Profitable help against moisture damage in ships

Below is a summary article about Kefa Coat in marine environments.  Note that Grafo Therm is the same product as Kefa Coat, but is called different names in different countries.
Original article translated to english below:

Moisture damage is a severe problem in sea transports. Ships and machines corrode, transported goods, as food must be discarded. Now, there is a remedy to reduce to a great extent cassation and maintenance costs. Several shipping lines can account for very good results after years of experience.

The product used is a microporous coating with good insulation capacity and a good capacity to adsorb water. The most important property of the coating is that water evaporates from the microporous surface considerably quicker than from a metal or painted surface.

An application of 1.5 mm of the coating enables it to store 1 litre of water per square metre, which then evaporates quickly.

The coating is marketed under the name of GrafoTherm and can now be found in Norwegian fishing boats, in Australian and Swedish submarines, in Russian ice-breakers, in frigates and cargo ships and in thousands of sea containers.

Some reference objects:

Kristian Gerhard Jebsen Skipsrederi uses GrafoTherm in its bulk carriers for pulp transports. At loading and unloading the pulp emits so much moisture that condensation in the roof of the cargo space can drip down and destroy the cargo.

An application of 2 mm of GrafoTherm is enough to prevent this. When the ship is loaded and the hatches closed humidifiers can be set to work and the GrafoTherm layer then evaporates the accumulated water in the form of vapour.

The first series of 3 bulk carriers was built in 1990/91 and when a new series was going to be built in 1999 the experience was so good that it was a matter of course to use GrafoTherm in the new ships.

Lower maintenance costs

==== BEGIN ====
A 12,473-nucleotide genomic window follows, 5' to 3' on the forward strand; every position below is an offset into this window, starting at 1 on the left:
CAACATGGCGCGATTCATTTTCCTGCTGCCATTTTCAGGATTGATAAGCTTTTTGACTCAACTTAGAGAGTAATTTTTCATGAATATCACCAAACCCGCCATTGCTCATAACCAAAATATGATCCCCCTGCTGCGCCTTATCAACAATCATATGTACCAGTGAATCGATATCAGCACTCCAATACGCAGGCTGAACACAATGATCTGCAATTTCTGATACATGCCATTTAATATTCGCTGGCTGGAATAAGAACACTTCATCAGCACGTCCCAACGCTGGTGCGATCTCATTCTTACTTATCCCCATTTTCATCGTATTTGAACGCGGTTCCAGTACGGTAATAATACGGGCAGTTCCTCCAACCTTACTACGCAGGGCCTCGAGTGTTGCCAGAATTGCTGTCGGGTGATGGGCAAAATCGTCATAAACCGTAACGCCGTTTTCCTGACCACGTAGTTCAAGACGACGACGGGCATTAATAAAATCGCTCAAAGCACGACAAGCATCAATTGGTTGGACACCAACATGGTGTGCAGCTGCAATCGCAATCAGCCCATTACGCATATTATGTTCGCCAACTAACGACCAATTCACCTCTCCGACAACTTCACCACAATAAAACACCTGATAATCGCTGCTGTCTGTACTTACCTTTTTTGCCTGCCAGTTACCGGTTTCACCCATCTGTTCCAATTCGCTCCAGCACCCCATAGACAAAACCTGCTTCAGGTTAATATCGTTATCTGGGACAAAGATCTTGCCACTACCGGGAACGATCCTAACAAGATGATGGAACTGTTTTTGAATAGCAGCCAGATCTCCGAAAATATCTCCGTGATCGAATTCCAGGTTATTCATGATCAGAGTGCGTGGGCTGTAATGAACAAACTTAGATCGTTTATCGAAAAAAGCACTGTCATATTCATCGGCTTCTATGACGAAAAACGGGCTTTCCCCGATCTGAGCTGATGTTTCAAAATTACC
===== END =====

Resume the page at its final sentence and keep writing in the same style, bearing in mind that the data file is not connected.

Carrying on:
Rogaland Trafikkselskap built a series of ferries in 1992 in Norway. All spaces exposed to moisture and condensation – the entrance to car decks, the dry tanks, the trust rooms – were treated with GrafoTherm.

At the 5-year-inspection, none of the treated surfaces had needed repainting or other maintenance. That is still the case after 7 years. Recently three ferries were delivered from Poland, all with GrafoTherm application. The reduced maintenance cost was the main reason for the treatment.

- We are not surprised, says Jarl-Erik Rollén, managing director of Kefa Hightech AB, the producer of GrafoTherm. We have made a very tough test in a salt-mist chamber and that test shows that GrafoTherm improves the corrosion resistance considerably.

Sea containers

Coffee, cocoa, tea and other groceries are often damaged by moisture during sea transport. Hapag Lloyd has solved this problem by treating the roofs of their ventilated containers.  This is advantageous to placing hygroscopic material in the container, as the GrafoTherm treatment is once-for-all. It does not have to be changed or reconditioned after each transport. The container just needs to be opened for some hours to be ready to be used again. As a rule, it is enough to open the container during unloading and loading.


Off shore-containers used by the oil industry in the North Sea are troubled by condensation on the un-insulated steel surfaces. The weakest areas are the roofs. A leasing company has treated a number of provision- and work shop- containers. The experience so far is very good. The application job is a very simple operation and GrafoTherm gives a bright and dry surface that will last as long as the containers are in use.

Improved insulation in fishing-boats

Fishing-boats operating in or near arctic waters have problems with condensation freezing in the insulation material. It has happened that the insulation has fallen down because of the weight of the ice. Many fishing-boats have solved the problem by applying a GrafoTherm layer to the hull under the insulation. A layer of 2 mm can keep close to 1.5 litres of water per square metre. GrafoTherm is not damaged if the water freezes.

During the condensation period GrafoTherm adsorbs the water and keeps it confined until the surface temperature goes above the dew point. In this way, GrafoTherm is taking over a great deal of the moisture load from the insulation, which diminishes the risk for damages while retaining the insulating qualities.